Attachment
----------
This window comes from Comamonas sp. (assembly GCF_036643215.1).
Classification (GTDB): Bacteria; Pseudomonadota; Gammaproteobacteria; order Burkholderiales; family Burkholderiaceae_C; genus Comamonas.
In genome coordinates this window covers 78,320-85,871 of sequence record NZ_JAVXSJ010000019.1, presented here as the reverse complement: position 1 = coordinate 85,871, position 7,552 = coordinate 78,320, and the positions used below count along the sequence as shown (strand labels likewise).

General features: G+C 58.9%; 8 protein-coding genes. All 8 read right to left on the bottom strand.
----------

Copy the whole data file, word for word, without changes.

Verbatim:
This window comes from Comamonas sp. (assembly GCF_036643215.1).
Classification (GTDB): Bacteria; Pseudomonadota; Gammaproteobacteria; order Burkholderiales; family Burkholderiaceae_C; genus Comamonas.
In genome coordinates this window covers 78,320-85,871 of sequence record NZ_JAVXSJ010000019.1, presented here as the reverse complement: position 1 = coordinate 85,871, position 7,552 = coordinate 78,320, and the positions used below count along the sequence as shown (strand labels likewise).

General features: G+C 58.9%; 8 protein-coding genes. All 8 read right to left on the bottom strand.